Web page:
Fear of slander can be a great driving force.
Joe Majula and Jayson Tatum felt it in a different but important way on Thursday night as the Boston Celtics suffered a disastrous end to the season at the hands of the Philadelphia 76ers.
Young coaches and star players have suffered the kind of lasting regret that ruined their summers and clings to their resumes. They had no choice but to do something to avoid it, and it appears that discomfort served them well as Boston survived a 95–86 Eastern Conference semifinal Game 6 win.
It became clear that behind the scenes much of the Celtics’ roster wanted the team to largely return to the lineup that made it to the NBA Finals last spring.
This meant that Al Horford was playing defensive center and Robert Williams III was roaming free safety, allowing the other team’s worst shooter to roam and wreak havoc.
Williams suffered a knee injury last season and it was often a game-time decision throughout the season (he missed seven games). He was so instrumental in the game planning that the nightly announcements were often accompanied by little tension.
But the so-called “double big” lineup, which outscored the team 25 points for every 100 possessions, was on the floor for a total of 81 minutes during the entire regular season and has yet to play another game against Philadelphia. series. Game 6 Entry.
Majula, who was assistant coach to Ime Udoka on the coaching staff last season, apparently preferred not to use it. He liked to replace Horford and Williams and use extra points to score perimeter players like Derrick White or Malcolm Brogdon.
But Mazzulla relented before Wednesday’s flight to Philadelphia as he skied for his tactical moves in his first major series as manager. He told his players that he would go back to his old ways because James Harden is going to the paint with ease and Joel Embiid is getting stronger with the game.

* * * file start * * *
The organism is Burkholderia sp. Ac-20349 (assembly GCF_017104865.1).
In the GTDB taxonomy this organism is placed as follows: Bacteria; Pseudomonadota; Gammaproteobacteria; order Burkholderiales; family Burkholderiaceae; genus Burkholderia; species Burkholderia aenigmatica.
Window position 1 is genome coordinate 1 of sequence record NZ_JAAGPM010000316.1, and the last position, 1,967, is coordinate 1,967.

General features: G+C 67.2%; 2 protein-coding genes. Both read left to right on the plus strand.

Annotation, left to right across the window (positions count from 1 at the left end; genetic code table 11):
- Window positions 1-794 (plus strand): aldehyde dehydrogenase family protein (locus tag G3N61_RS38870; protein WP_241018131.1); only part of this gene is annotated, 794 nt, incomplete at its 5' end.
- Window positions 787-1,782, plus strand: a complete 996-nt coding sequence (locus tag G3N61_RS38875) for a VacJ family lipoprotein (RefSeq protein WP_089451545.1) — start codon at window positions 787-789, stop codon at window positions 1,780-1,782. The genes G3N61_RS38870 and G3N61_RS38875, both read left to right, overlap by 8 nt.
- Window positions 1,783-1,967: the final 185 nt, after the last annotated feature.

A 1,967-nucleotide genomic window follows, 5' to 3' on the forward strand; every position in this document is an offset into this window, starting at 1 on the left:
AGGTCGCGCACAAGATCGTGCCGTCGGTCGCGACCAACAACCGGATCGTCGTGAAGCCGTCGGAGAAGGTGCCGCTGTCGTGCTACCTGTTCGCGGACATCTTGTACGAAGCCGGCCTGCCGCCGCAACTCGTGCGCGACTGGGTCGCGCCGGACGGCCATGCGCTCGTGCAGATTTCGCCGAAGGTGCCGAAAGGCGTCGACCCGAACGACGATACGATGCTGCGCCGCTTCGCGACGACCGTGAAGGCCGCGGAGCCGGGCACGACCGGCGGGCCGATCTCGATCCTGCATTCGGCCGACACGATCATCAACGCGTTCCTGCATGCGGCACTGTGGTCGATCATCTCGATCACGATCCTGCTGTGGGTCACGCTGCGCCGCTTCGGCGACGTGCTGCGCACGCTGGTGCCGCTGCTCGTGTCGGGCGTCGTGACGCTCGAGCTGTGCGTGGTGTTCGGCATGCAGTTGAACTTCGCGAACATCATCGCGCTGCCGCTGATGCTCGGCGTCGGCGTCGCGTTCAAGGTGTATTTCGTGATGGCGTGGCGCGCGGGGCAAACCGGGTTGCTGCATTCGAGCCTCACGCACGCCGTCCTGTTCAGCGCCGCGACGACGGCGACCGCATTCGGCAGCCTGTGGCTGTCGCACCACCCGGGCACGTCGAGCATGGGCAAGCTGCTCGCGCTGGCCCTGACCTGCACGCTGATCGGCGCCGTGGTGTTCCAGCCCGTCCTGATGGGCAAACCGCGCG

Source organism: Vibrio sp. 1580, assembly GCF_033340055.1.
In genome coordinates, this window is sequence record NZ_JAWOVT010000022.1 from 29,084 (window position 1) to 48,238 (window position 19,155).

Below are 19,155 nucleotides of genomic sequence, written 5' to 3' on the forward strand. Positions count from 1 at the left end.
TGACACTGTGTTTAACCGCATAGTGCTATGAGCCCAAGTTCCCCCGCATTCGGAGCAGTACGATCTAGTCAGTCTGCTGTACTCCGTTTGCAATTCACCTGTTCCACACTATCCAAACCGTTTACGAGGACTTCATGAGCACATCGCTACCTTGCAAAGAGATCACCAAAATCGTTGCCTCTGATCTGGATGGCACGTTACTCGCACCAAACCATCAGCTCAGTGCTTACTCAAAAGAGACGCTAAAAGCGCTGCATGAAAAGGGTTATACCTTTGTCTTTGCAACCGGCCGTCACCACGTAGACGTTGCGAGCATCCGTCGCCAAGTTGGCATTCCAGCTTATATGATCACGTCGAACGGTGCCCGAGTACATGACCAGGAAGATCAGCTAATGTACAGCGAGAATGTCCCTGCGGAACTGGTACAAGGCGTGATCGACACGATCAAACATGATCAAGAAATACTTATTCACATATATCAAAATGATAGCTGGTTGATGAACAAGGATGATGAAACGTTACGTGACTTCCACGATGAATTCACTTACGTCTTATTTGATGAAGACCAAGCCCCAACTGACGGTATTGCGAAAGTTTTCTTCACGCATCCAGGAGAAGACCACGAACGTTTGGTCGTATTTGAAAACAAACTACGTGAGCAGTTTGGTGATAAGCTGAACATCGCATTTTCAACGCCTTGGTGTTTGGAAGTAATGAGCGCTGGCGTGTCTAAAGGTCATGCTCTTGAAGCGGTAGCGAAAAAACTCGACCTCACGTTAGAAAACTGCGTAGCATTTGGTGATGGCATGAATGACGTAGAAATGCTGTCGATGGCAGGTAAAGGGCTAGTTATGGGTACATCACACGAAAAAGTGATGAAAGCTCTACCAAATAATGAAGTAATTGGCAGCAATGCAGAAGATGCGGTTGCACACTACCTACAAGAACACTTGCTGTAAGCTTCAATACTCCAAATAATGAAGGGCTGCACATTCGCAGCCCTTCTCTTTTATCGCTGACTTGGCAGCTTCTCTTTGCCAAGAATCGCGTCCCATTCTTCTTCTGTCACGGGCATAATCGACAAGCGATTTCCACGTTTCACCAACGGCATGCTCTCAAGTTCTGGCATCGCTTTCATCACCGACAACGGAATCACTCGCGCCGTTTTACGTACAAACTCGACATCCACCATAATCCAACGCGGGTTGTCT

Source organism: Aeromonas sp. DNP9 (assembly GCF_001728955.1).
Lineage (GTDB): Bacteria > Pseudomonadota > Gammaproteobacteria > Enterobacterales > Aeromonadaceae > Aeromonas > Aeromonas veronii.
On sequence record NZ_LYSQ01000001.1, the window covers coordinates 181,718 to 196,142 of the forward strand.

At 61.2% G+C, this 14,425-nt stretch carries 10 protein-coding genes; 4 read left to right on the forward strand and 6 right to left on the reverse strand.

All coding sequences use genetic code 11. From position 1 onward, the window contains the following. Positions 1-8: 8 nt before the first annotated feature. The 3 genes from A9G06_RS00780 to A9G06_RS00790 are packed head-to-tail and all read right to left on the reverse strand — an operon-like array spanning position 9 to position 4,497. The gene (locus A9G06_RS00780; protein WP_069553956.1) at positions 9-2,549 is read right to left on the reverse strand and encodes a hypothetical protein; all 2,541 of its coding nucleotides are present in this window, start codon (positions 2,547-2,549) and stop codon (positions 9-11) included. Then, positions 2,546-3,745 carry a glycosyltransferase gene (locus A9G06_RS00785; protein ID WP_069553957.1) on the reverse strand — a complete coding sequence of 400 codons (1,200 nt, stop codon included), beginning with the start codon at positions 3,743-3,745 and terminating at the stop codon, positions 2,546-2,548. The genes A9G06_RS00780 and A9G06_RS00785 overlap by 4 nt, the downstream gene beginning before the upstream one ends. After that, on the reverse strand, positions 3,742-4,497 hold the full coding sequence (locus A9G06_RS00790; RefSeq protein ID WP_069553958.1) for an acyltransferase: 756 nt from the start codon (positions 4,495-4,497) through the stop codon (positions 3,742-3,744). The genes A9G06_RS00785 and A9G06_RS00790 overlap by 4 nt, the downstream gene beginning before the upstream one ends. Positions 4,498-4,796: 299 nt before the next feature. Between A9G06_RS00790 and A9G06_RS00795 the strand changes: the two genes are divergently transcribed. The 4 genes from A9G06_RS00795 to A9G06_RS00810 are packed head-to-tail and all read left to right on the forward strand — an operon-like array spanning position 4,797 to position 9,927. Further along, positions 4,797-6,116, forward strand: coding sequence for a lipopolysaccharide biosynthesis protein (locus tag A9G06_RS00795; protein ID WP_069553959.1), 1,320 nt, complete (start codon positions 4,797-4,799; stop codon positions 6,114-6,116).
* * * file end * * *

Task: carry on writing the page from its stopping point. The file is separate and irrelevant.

Call it what you want: ease, consent or break; Majulla worked hard and foiled his game plan. And his players loved it when he said who knows what’s behind closed doors.
this was it:
Security guard Marcus Smart said, “I was very happy about it.” “[Williams] is a huge player for us and I was proud to have him on the court and it will show that Joe is learning as we all do. I know he gets hit a lot, of course he does ..and he did, and that’s all you can ask for.”
“I was excited,” Horford said. “I’m very happy Rob is out there. He does a lot for us defensively.”
Jaylen Brown said, “It made a huge difference and you could see it.” “It doesn’t take an expert’s eye to see the difference Rob has made.”
it worked. The 76ers started the game at 1/11, embarrassed by the Celtics’ size and the many zone defensive assets anchoring the paint. Again, the Celtics’ defense got in their way again, forcing 11 consecutive punts in the fourth quarter as the game was put to rest.
The Sixers looked unprepared as their lineup contributed to preventing them from moving the ball. Harden, who finished 4/16 shooting, and Embiid, who scored 26 points but lost the fourth quarter, missed the opportunity to advance to the conference finals in 22 years.
“There was a sense of urgency and togetherness,” Mazulla said. “They showed it as long as they played together.”
Then there was Tatum, who had a different mindset. His play was not planned, but steeped in it. After hearing for several days that he had to get off to a good start for his team in the elimination game after losing 0-8 in Game 4 and 0-6 in Game 5, Tatum played one of the worst games of his life. Had been.
And it was ugly.
He missed badly, making one of his first 14 shots. With a defensive-first lineup, the Celtics needed Tatum to increase their scoring pace and at times didn’t even look like they wanted to shoot.
It was a dark day, undoubtedly for social media, but less so for non-digital commentary in New England.